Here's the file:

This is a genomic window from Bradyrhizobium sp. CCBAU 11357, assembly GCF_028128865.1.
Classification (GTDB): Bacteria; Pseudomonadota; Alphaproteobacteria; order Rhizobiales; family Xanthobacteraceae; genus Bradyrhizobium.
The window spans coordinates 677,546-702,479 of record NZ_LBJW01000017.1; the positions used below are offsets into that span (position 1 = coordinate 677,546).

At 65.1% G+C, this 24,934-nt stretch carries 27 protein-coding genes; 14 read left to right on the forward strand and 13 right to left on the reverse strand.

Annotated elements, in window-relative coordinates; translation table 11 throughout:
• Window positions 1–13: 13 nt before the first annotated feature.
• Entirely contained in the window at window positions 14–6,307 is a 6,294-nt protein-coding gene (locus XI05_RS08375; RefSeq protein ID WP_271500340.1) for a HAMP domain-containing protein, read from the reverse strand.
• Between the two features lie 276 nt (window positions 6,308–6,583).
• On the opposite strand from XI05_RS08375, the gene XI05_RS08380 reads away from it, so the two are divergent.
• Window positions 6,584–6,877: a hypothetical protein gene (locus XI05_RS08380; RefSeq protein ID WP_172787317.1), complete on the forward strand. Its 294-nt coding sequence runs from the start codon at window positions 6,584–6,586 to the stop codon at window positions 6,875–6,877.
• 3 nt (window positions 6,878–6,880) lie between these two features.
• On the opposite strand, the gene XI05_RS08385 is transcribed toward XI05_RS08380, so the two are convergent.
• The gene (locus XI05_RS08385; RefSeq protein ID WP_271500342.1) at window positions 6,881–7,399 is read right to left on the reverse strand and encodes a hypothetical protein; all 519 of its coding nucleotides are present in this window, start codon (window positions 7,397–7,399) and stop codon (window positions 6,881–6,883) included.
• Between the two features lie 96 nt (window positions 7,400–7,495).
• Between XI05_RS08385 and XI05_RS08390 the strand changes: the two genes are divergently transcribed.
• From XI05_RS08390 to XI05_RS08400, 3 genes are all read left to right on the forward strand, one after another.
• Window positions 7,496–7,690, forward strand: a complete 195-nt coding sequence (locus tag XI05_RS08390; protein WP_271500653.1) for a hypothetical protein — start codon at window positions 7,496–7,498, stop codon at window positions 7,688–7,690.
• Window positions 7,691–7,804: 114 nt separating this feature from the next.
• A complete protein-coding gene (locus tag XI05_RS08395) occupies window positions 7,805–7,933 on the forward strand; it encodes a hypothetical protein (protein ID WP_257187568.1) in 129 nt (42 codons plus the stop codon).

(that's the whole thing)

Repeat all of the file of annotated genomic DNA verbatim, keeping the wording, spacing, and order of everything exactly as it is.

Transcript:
This is a genomic window from Bradyrhizobium sp. CCBAU 11357, assembly GCF_028128865.1.
Classification (GTDB): Bacteria; Pseudomonadota; Alphaproteobacteria; order Rhizobiales; family Xanthobacteraceae; genus Bradyrhizobium.
The window spans coordinates 677,546-702,479 of record NZ_LBJW01000017.1; the positions used below are offsets into that span (position 1 = coordinate 677,546).

At 65.1% G+C, this 24,934-nt stretch carries 27 protein-coding genes; 14 read left to right on the forward strand and 13 right to left on the reverse strand.

Annotated elements, in window-relative coordinates; translation table 11 throughout:
• Window positions 1–13: 13 nt before the first annotated feature.
• Entirely contained in the window at window positions 14–6,307 is a 6,294-nt protein-coding gene (locus XI05_RS08375; RefSeq protein ID WP_271500340.1) for a HAMP domain-containing protein, read from the reverse strand.
• Between the two features lie 276 nt (window positions 6,308–6,583).
• On the opposite strand from XI05_RS08375, the gene XI05_RS08380 reads away from it, so the two are divergent.
• Window positions 6,584–6,877: a hypothetical protein gene (locus XI05_RS08380; RefSeq protein ID WP_172787317.1), complete on the forward strand. Its 294-nt coding sequence runs from the start codon at window positions 6,584–6,586 to the stop codon at window positions 6,875–6,877.
• 3 nt (window positions 6,878–6,880) lie between these two features.
• On the opposite strand, the gene XI05_RS08385 is transcribed toward XI05_RS08380, so the two are convergent.
• The gene (locus XI05_RS08385; RefSeq protein ID WP_271500342.1) at window positions 6,881–7,399 is read right to left on the reverse strand and encodes a hypothetical protein; all 519 of its coding nucleotides are present in this window, start codon (window positions 7,397–7,399) and stop codon (window positions 6,881–6,883) included.
• Between the two features lie 96 nt (window positions 7,400–7,495).
• Between XI05_RS08385 and XI05_RS08390 the strand changes: the two genes are divergently transcribed.
• From XI05_RS08390 to XI05_RS08400, 3 genes are all read left to right on the forward strand, one after another.
• Window positions 7,496–7,690, forward strand: a complete 195-nt coding sequence (locus tag XI05_RS08390; protein WP_271500653.1) for a hypothetical protein — start codon at window positions 7,496–7,498, stop codon at window positions 7,688–7,690.
• Window positions 7,691–7,804: 114 nt separating this feature from the next.
• A complete protein-coding gene (locus tag XI05_RS08395) occupies window positions 7,805–7,933 on the forward strand; it encodes a hypothetical protein (protein ID WP_257187568.1) in 129 nt (42 codons plus the stop codon).